Simone Biles Makes Her Met Gala Debut in an 88-Lb. Gown: 'It's Definitely Heavy'

Simone Biles joined fellow Olympian Allyson Felix and Gap Inc.'s CEO Sonia Syngal on the red carpet at the 2021 Met Gala

Simone Biles deserves a gold medal for her statement-making style at the 2021 Met Gala.

The Olympic gold medal-winning gymnast, 24, made her Met Gala debut — and championed this year's American fashion theme — wearing a custom AREA x Athleta look designed by Beckett Fogg and Piotrek Panszczyk of Area. According to Vogue, the ensemble consists of an 88-lb. Swarovski crystal-embellished skirt, a mini dress underneath and a night sky-inspired bodysuit.

"How do I feel in the dress? It's definitely heavy, but I feel beautiful, strong, and empowered," she told the outlet on Monday before walking the red carpet.

Her surprise red carpet appearance comes less than two months after her inspiring showing at the Tokyo Summer Olympics, where she removed herself from four out of five event finals to prioritize her mental health.

MET Gala 2021 Simone Biles
Arturo Holmes/Getty

Biles joined fellow Olympic GOAT, track and field star Allyson Felix, who wore Fendi, as well as Gap Inc.'s CEO Sonia Syngal.

This is the first time the activewear brand has designed for the famous fashion fête.

"This moment is particularly emblematic of Athleta's commitment to supporting their athletes as whole people, and recognizing their passions and achievements in and outside of sport," a rep for the brand shared in a statement.

In April, Biles announced a partnership with the apparel company's Athleta Girl line, teaming with the brand on multiple capsule collections designed for young athletes.

Be sure to check out all of PEOPLE's Met Gala coverage to get the latest news on fashion's biggest night.

"Using my voice has been very empowering for me and I am grateful to embark on this new journey with Athleta to inspire young girls and women to do the same," Biles shared at the time.

She added, "The opportunity to encourage young girls to reach their full potential and be a force for change is incredibly powerful. I admire Athleta for their commitment to recognize and support women's individual and collective strength and, together I believe we can help girls to confidently and passionately take on the world in their athletic endeavors and beyond."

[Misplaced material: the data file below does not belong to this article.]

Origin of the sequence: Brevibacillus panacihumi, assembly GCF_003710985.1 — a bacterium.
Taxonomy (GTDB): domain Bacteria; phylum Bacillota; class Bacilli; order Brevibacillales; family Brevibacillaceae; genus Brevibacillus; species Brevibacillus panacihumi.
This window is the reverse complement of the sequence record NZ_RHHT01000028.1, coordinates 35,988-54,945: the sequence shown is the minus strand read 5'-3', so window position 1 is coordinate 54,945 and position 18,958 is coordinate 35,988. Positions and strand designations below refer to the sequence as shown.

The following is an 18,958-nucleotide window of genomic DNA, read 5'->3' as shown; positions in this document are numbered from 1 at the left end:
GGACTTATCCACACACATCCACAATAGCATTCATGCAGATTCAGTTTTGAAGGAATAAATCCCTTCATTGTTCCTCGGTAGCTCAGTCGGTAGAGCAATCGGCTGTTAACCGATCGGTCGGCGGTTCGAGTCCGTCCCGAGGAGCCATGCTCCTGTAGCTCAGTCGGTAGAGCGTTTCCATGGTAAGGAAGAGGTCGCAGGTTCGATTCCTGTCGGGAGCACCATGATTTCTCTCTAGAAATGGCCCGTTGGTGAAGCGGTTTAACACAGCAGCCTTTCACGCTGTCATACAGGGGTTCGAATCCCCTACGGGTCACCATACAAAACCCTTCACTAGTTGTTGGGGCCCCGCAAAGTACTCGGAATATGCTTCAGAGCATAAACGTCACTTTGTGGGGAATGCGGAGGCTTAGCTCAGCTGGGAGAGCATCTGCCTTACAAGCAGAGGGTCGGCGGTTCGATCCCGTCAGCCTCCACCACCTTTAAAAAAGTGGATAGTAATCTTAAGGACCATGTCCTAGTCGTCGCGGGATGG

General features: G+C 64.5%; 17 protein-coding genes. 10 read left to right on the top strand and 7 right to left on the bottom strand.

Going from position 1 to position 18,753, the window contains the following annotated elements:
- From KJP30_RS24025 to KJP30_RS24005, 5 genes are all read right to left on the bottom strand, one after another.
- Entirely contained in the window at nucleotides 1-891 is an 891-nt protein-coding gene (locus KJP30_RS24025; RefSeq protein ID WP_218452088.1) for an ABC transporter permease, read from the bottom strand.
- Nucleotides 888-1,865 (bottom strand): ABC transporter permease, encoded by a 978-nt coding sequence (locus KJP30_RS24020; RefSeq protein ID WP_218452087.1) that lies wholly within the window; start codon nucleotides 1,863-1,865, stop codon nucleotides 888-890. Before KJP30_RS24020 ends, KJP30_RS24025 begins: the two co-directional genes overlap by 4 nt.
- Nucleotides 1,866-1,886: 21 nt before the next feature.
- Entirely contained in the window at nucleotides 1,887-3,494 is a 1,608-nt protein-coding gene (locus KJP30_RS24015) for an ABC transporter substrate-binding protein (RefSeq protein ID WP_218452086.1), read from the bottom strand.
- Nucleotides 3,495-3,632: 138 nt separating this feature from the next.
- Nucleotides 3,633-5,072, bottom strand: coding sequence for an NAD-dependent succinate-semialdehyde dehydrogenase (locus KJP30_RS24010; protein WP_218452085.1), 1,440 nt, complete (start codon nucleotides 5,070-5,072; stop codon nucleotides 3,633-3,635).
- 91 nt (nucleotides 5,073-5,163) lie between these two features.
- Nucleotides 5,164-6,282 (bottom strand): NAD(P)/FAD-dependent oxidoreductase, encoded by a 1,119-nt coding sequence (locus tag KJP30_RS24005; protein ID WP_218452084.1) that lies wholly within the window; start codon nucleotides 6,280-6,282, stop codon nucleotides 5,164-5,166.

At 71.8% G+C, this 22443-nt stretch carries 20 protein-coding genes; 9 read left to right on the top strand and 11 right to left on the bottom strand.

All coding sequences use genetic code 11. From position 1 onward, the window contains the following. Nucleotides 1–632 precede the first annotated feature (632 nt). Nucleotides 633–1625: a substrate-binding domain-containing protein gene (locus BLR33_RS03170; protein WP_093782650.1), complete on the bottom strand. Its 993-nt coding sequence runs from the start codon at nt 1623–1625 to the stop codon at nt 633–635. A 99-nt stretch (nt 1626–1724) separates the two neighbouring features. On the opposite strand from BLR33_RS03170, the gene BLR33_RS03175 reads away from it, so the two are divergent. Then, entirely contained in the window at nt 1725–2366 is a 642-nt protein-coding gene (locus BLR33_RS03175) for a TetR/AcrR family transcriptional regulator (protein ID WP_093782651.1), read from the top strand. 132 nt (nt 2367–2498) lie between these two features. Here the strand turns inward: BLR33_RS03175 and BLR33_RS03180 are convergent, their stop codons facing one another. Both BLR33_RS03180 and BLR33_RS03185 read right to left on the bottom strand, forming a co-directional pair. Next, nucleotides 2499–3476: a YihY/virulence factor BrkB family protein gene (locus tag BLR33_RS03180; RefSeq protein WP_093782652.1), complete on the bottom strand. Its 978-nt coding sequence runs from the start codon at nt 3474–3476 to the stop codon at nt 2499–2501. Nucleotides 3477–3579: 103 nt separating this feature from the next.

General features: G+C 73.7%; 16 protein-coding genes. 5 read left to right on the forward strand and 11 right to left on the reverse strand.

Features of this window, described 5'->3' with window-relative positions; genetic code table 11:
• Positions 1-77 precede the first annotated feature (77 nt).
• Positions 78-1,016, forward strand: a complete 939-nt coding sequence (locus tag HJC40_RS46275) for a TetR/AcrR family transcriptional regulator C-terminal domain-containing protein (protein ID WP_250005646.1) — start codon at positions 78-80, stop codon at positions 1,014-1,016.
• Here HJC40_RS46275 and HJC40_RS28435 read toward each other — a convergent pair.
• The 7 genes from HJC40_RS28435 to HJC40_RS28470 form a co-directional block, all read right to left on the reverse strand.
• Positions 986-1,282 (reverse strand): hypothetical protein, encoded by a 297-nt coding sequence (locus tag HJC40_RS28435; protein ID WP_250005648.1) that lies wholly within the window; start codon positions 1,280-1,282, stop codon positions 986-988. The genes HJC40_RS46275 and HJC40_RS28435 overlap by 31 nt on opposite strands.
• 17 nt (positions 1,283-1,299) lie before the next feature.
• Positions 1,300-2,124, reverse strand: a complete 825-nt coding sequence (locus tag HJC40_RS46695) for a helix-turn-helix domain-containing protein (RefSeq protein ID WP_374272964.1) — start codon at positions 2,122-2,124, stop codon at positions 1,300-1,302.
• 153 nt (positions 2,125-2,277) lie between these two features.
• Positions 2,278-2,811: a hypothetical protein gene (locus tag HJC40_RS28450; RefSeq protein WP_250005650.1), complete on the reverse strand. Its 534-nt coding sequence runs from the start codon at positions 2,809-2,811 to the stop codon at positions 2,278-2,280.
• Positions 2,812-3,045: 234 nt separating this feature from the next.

Earlier this month, Biles shared a candid Instagram post opening up about her career-defining experience at the Tokyo Games.

"Can't believe it's already been a month. Definitely not the way I planned the olympics going but I wouldn't change anything for the world 🤎," she wrote alongside a photo of her two medals — a silver for women's artistic team all-around and a bronze for women's balance beam.

She added, "I'm proud of myself and the career I've had thus far. This olympics doesn't erase the past accomplishments I've achieved nor does it define who I am as an athlete. I've pushed through so much the past couple years, the word quitter is not in my vocabulary."

She concluded the post by throwing some subtle shade at her detratcors: "For some of you that may be how you define me but keep talking because I can't hear you over my 7 olympic medals which tied me for the most decorated gymnast EVER as well as most decorated American gymnast 😊🤭."

During the Tokyo Games, Biles removed herself from four out of five event finals in Japan to recover from the "twisties" — a disorienting condition athletes can experience when they lose understanding of their air awareness, which puts them at risk of injury when they land.

The unprecedented move by the decorated Olympian put prioritizing the mental health of athletes at the forefront of the sports culture conversation.

"Sometimes when we speak on these things, then we become the face of it. I'm not sure if I'm completely ready for that aspect of it," Biles shared in a recent interview with PEOPLE.

"Over the years, obviously, since I've been so dominant everybody supports the gymnastics and praised me for what I've done in the gym and not really outside," Biles added. "Then once I took a step back, I obviously was expecting to feel a lot of backlash and embarrassment. But it's the complete opposite. That's the first time I felt human. Besides Simone Biles, I was Simone, and people kind of respected that."

Related Articles